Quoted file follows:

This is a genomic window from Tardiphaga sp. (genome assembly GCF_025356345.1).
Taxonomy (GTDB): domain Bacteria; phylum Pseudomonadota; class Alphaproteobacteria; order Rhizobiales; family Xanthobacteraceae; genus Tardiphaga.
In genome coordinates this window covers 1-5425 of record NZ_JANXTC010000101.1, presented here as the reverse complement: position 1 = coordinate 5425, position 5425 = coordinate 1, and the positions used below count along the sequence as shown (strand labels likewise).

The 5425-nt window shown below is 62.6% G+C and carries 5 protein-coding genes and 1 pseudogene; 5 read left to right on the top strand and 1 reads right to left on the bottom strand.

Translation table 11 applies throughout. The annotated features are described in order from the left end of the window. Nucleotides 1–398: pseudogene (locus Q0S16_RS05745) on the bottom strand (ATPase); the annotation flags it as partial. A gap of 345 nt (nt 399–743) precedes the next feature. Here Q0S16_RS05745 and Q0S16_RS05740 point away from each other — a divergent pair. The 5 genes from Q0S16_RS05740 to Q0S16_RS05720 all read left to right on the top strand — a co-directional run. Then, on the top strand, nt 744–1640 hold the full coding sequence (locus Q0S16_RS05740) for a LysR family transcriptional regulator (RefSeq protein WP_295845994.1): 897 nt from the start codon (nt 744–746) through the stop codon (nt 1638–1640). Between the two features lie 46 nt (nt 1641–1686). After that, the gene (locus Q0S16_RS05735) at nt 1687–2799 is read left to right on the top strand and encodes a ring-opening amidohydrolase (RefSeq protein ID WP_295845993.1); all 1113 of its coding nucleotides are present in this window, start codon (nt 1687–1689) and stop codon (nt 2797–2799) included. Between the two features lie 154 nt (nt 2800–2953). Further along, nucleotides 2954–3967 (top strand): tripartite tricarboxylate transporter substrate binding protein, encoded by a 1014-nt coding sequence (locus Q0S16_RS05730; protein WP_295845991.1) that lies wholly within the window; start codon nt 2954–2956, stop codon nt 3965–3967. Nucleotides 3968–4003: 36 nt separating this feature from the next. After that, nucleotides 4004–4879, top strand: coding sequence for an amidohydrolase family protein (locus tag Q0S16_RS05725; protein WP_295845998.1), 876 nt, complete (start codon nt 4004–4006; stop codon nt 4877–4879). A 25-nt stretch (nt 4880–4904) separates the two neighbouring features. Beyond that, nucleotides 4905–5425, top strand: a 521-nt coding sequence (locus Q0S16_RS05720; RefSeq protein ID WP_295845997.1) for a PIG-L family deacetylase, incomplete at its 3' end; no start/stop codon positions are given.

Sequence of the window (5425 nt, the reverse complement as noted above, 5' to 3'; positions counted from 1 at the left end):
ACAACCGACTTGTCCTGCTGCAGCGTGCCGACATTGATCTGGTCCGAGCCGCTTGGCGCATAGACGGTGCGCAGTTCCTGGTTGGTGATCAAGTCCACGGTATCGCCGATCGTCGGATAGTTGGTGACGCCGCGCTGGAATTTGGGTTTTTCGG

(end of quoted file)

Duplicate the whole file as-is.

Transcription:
This is a genomic window from Tardiphaga sp. (genome assembly GCF_025356345.1).
Taxonomy (GTDB): domain Bacteria; phylum Pseudomonadota; class Alphaproteobacteria; order Rhizobiales; family Xanthobacteraceae; genus Tardiphaga.
In genome coordinates this window covers 1-5425 of record NZ_JANXTC010000101.1, presented here as the reverse complement: position 1 = coordinate 5425, position 5425 = coordinate 1, and the positions used below count along the sequence as shown (strand labels likewise).

The 5425-nt window shown below is 62.6% G+C and carries 5 protein-coding genes and 1 pseudogene; 5 read left to right on the top strand and 1 reads right to left on the bottom strand.

Translation table 11 applies throughout. The annotated features are described in order from the left end of the window. Nucleotides 1–398: pseudogene (locus Q0S16_RS05745) on the bottom strand (ATPase); the annotation flags it as partial. A gap of 345 nt (nt 399–743) precedes the next feature. Here Q0S16_RS05745 and Q0S16_RS05740 point away from each other — a divergent pair. The 5 genes from Q0S16_RS05740 to Q0S16_RS05720 all read left to right on the top strand — a co-directional run. Then, on the top strand, nt 744–1640 hold the full coding sequence (locus Q0S16_RS05740) for a LysR family transcriptional regulator (RefSeq protein WP_295845994.1): 897 nt from the start codon (nt 744–746) through the stop codon (nt 1638–1640). Between the two features lie 46 nt (nt 1641–1686). After that, the gene (locus Q0S16_RS05735) at nt 1687–2799 is read left to right on the top strand and encodes a ring-opening amidohydrolase (RefSeq protein ID WP_295845993.1); all 1113 of its coding nucleotides are present in this window, start codon (nt 1687–1689) and stop codon (nt 2797–2799) included. Between the two features lie 154 nt (nt 2800–2953). Further along, nucleotides 2954–3967 (top strand): tripartite tricarboxylate transporter substrate binding protein, encoded by a 1014-nt coding sequence (locus Q0S16_RS05730; protein WP_295845991.1) that lies wholly within the window; start codon nt 2954–2956, stop codon nt 3965–3967. Nucleotides 3968–4003: 36 nt separating this feature from the next. After that, nucleotides 4004–4879, top strand: coding sequence for an amidohydrolase family protein (locus tag Q0S16_RS05725; protein WP_295845998.1), 876 nt, complete (start codon nt 4004–4006; stop codon nt 4877–4879). A 25-nt stretch (nt 4880–4904) separates the two neighbouring features. Beyond that, nucleotides 4905–5425, top strand: a 521-nt coding sequence (locus Q0S16_RS05720; RefSeq protein ID WP_295845997.1) for a PIG-L family deacetylase, incomplete at its 3' end; no start/stop codon positions are given.

Sequence of the window (5425 nt, the reverse complement as noted above, 5' to 3'; positions counted from 1 at the left end):
ACAACCGACTTGTCCTGCTGCAGCGTGCCGACATTGATCTGGTCCGAGCCGCTTGGCGCATAGACGGTGCGCAGTTCCTGGTTGGTGATCAAGTCCACGGTATCGCCGATCGTCGGATAGTTGGTGACGCCGCGCTGGAATTTGGGTTTTTCGG